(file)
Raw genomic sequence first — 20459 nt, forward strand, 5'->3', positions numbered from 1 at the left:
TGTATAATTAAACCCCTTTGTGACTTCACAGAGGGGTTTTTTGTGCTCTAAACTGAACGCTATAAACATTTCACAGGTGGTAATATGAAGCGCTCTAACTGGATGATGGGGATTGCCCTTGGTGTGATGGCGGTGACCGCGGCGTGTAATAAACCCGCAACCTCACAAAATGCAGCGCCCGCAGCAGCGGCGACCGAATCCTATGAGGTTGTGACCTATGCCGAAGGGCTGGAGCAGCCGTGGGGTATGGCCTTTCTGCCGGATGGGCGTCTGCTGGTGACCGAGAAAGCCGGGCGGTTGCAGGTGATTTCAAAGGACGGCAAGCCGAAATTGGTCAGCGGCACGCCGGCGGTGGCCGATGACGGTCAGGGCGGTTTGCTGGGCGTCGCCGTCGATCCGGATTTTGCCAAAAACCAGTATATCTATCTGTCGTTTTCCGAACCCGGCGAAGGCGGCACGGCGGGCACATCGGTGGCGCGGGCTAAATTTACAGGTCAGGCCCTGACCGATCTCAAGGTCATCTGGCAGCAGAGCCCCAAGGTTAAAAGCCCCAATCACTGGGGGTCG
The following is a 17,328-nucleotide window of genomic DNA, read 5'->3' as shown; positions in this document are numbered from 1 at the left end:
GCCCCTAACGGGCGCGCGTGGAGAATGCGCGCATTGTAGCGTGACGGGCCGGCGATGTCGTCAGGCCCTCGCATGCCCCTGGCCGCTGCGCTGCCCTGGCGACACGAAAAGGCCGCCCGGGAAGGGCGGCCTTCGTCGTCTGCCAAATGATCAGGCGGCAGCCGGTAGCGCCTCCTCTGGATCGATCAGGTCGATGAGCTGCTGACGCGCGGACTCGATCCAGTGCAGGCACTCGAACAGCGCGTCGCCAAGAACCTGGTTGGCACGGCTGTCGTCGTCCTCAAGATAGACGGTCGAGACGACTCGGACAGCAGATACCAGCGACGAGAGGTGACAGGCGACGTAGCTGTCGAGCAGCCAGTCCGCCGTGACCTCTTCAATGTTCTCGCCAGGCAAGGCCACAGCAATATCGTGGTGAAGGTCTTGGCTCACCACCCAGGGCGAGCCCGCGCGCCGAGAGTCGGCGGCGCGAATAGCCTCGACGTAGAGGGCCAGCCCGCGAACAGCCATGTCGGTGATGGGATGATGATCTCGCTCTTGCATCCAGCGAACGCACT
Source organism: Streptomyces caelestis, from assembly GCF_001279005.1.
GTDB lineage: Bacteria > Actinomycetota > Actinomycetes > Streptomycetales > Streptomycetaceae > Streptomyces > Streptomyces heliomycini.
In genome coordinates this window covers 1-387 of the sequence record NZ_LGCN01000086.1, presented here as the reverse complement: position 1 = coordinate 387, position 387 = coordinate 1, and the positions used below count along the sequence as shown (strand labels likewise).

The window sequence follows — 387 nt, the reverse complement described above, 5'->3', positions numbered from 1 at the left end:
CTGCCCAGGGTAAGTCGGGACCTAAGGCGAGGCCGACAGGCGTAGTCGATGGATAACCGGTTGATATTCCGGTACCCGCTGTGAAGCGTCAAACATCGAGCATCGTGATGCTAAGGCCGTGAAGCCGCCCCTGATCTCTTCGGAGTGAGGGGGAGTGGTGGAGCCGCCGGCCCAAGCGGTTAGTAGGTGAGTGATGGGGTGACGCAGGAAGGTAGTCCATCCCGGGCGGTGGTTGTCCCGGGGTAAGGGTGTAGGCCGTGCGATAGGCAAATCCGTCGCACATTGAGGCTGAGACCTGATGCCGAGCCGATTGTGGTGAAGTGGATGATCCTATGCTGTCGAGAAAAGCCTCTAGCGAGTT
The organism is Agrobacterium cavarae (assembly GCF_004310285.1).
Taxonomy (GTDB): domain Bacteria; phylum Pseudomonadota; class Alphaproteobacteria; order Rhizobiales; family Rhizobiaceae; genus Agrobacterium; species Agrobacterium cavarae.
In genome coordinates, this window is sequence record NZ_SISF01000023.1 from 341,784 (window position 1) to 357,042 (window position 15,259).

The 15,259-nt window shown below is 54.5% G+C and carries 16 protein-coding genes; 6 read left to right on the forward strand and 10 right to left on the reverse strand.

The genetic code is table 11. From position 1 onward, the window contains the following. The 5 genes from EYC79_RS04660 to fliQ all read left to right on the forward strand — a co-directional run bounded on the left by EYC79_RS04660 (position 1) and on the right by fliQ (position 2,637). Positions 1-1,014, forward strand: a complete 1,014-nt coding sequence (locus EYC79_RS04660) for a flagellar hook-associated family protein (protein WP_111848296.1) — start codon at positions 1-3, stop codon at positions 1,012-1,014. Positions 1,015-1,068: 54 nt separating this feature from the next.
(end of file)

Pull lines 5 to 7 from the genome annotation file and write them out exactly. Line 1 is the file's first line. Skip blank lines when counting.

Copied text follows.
Source organism: Streptomyces caelestis, from assembly GCF_001279005.1.
GTDB lineage: Bacteria > Actinomycetota > Actinomycetes > Streptomycetales > Streptomycetaceae > Streptomyces > Streptomyces heliomycini.
In genome coordinates this window covers 1-387 of the sequence record NZ_LGCN01000086.1, presented here as the reverse complement: position 1 = coordinate 387, position 387 = coordinate 1, and the positions used below count along the sequence as shown (strand labels likewise).